Monday, March 19th, 2012

Kitchen Noise – acoustics  

Have you ever noticed how loud even the slightest noises are in a large empty room with lots of hard surfaces?  That’s because all the noise is reflected in the room, resulting in high reverberation times, which makes the perceived noise level higher.  Reverberation in a room is directly related to room volume and inversely related to the total absorption in a room. 

Absorptive materials reduce sound reflection and the NRC (noise reduction coefficient) rating indicates how much of the sound is absorbed by the material.  An NRC rating of .75 indicates 75% of sound that contacts it is absorbed, and 25% of the sound that contacts it is reflected.   The NRC rating can vary greatly over a range of frequencies, and will be less absorptive for lower frequencies. 

Here are some sample nrc ratings:

Granite  –   .00  (no absorption)

Drywall  –   .05   (5% absorption)

Heavy drapes  –  .60  (60% absorption)

Wood furniture  –  .30  (30% absorption)

Fabric upholstered seating  –  .60  (60% absorption)

Heavy carpet on pad  –  .30 – .55 (30% – 55% absorption)

Acoustical ceiling tiles  –  .50 – .70 (50% – 70% absorption)

As you can see, soft porous materials absorb sound, so consider using things like soft overstuffed furniture, thick carpet and padding in the living area, area rugs, or thick curtains with a tight weave.  Also consider using acoustical art panels, which can have any image printed on them and hang like art.   If acoustic tiles are too commercial looking, and not in keeping with the kitchen décor, consider a stretch ceiling for a high end European look.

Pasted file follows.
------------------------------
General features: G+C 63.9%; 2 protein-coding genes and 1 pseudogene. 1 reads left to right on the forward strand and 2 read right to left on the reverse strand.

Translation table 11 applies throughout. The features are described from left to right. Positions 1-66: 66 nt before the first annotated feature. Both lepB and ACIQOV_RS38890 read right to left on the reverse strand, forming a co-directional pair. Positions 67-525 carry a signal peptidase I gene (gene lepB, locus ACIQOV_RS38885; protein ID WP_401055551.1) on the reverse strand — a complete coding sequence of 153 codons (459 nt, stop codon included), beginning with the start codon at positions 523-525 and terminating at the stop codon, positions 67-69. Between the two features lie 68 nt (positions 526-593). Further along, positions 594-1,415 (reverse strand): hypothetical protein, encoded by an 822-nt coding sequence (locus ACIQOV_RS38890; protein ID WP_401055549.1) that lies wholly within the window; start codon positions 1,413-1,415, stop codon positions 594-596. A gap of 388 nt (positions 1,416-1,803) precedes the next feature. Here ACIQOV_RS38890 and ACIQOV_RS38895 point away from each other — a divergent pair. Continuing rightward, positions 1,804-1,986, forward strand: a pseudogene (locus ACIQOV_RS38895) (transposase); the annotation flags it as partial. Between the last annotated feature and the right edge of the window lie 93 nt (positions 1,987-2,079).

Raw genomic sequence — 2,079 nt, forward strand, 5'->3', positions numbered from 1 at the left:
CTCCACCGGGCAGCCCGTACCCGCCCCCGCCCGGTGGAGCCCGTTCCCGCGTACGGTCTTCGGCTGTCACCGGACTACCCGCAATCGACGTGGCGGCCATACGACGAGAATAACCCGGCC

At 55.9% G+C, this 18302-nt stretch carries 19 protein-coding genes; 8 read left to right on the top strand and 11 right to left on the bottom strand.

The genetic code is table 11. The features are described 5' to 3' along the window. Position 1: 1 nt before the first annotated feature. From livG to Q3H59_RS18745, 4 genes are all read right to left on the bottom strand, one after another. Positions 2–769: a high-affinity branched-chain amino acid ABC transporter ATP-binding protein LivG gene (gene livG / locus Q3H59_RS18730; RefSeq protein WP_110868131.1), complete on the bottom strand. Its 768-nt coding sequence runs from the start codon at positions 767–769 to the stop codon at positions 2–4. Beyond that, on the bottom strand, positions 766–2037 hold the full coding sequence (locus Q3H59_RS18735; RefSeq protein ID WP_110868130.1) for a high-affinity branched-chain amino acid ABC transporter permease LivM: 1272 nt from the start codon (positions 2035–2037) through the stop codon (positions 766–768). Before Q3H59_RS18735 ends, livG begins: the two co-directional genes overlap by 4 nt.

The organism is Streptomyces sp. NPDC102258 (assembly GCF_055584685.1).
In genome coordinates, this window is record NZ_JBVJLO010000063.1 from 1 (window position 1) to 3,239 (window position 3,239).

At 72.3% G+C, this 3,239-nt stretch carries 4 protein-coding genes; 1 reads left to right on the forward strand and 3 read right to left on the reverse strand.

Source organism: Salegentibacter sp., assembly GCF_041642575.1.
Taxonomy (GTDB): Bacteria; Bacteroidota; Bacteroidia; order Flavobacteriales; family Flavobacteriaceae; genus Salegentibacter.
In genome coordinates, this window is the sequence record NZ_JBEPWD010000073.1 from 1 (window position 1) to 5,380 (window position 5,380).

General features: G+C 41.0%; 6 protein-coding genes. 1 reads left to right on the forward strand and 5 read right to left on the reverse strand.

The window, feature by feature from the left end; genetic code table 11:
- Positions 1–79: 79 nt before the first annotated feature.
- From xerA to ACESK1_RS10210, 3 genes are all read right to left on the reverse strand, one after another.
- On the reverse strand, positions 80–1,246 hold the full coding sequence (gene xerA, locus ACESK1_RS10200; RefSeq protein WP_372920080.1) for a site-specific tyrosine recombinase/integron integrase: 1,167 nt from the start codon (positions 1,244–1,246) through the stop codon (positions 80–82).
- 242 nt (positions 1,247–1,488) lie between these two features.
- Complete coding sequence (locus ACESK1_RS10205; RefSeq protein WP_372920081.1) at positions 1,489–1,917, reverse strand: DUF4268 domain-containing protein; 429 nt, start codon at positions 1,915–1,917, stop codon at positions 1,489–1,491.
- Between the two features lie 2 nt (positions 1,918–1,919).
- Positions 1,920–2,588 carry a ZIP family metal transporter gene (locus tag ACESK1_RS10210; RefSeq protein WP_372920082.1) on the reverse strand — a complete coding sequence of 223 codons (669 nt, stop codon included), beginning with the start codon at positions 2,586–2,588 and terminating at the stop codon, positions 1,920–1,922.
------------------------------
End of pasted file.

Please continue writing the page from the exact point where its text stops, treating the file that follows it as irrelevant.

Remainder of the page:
Kitchen ventilation hoods – noise

Monday, March 12th, 2012

Kitchen ventilation hoods – noise


Although there are other factors to choosing a vent hood, this article will focus on selecting a quiet vent hood. 

Although the noise level ratings for dishwashers are in decibels (db), vent hood noise level ratings are in sones.  A table showing an approximate equivalent rating is as follows:

Sones       Decibels     Equivalent sound

.5sones       30db         whisper

1 sone         40db         quiet conversation

2 sones       50db          moderate rainfall

4sones        60db           normal conversation

8sones        70db           street noise

9sones+                          Home Ventilating Institute recommends not buying


Factors that determine how loud a vent hood will be:


  1. Blower used – most half decent range hoods today use pretty good blowers, but an inline blower in the attic with a duct silencer will definitely be quieter than an internal blower. 
  2. Probably the next most important factor contributing to range hood noise is duct issues – too small, too many bends, or just badly installed.   No matter what brand of range hood you choose, use as large a duct as possible (10” if possible).  A larger duct will allow you to run the blower at a slower speed to move the same amount of air.  If the blower is an inline blower on the roof or in the attic, make sure the duct is at least 6 feet long to minimize blower noise.  However, if the blower is internal, use as short a length of ductwork as possible, with as few bends as possible.  As the size of the duct decreases, and the length and number of bends increases, the noise level will increase because of the increase in static pressure (pressure against which the fan moves air). 
  3. Another critical element in a well designed range hood structure is where the air is getting pulled through the filters.  Air passing through a baffle filter will generally be quieter than a mesh filter.  The greater the area covered in he bottom of the hood, the quieter it should be.   If the inside of the hood behind the filters has a lot of projections, this can also cause some air turbulence noise.